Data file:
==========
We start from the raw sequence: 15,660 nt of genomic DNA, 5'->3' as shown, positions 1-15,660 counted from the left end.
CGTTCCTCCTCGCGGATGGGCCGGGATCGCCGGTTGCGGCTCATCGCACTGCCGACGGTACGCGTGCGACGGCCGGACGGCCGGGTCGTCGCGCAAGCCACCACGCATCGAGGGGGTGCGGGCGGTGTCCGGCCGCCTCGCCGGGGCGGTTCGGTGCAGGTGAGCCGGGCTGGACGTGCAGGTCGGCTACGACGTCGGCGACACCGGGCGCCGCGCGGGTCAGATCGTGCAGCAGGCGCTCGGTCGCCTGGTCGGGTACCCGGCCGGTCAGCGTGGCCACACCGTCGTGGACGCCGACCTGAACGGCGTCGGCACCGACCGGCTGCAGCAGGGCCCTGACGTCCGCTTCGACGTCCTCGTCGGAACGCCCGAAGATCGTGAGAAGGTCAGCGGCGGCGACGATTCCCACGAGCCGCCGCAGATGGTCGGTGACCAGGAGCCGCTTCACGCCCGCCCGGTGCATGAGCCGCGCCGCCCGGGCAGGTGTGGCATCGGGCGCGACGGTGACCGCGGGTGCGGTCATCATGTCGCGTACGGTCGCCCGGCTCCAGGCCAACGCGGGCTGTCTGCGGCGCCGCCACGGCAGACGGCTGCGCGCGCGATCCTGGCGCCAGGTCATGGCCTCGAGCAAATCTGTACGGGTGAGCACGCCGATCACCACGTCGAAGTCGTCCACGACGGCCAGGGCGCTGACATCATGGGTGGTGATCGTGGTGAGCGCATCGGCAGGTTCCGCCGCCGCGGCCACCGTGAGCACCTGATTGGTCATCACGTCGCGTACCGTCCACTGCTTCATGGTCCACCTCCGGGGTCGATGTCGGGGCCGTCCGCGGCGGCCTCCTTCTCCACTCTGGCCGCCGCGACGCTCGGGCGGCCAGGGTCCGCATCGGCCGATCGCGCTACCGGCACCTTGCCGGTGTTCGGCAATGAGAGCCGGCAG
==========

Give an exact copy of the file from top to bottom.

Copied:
We start from the raw sequence: 15,660 nt of genomic DNA, 5'->3' as shown, positions 1-15,660 counted from the left end.
CGTTCCTCCTCGCGGATGGGCCGGGATCGCCGGTTGCGGCTCATCGCACTGCCGACGGTACGCGTGCGACGGCCGGACGGCCGGGTCGTCGCGCAAGCCACCACGCATCGAGGGGGTGCGGGCGGTGTCCGGCCGCCTCGCCGGGGCGGTTCGGTGCAGGTGAGCCGGGCTGGACGTGCAGGTCGGCTACGACGTCGGCGACACCGGGCGCCGCGCGGGTCAGATCGTGCAGCAGGCGCTCGGTCGCCTGGTCGGGTACCCGGCCGGTCAGCGTGGCCACACCGTCGTGGACGCCGACCTGAACGGCGTCGGCACCGACCGGCTGCAGCAGGGCCCTGACGTCCGCTTCGACGTCCTCGTCGGAACGCCCGAAGATCGTGAGAAGGTCAGCGGCGGCGACGATTCCCACGAGCCGCCGCAGATGGTCGGTGACCAGGAGCCGCTTCACGCCCGCCCGGTGCATGAGCCGCGCCGCCCGGGCAGGTGTGGCATCGGGCGCGACGGTGACCGCGGGTGCGGTCATCATGTCGCGTACGGTCGCCCGGCTCCAGGCCAACGCGGGCTGTCTGCGGCGCCGCCACGGCAGACGGCTGCGCGCGCGATCCTGGCGCCAGGTCATGGCCTCGAGCAAATCTGTACGGGTGAGCACGCCGATCACCACGTCGAAGTCGTCCACGACGGCCAGGGCGCTGACATCATGGGTGGTGATCGTGGTGAGCGCATCGGCAGGTTCCGCCGCCGCGGCCACCGTGAGCACCTGATTGGTCATCACGTCGCGTACCGTCCACTGCTTCATGGTCCACCTCCGGGGTCGATGTCGGGGCCGTCCGCGGCGGCCTCCTTCTCCACTCTGGCCGCCGCGACGCTCGGGCGGCCAGGGTCCGCATCGGCCGATCGCGCTACCGGCACCTTGCCGGTGTTCGGCAATGAGAGCCGGCAG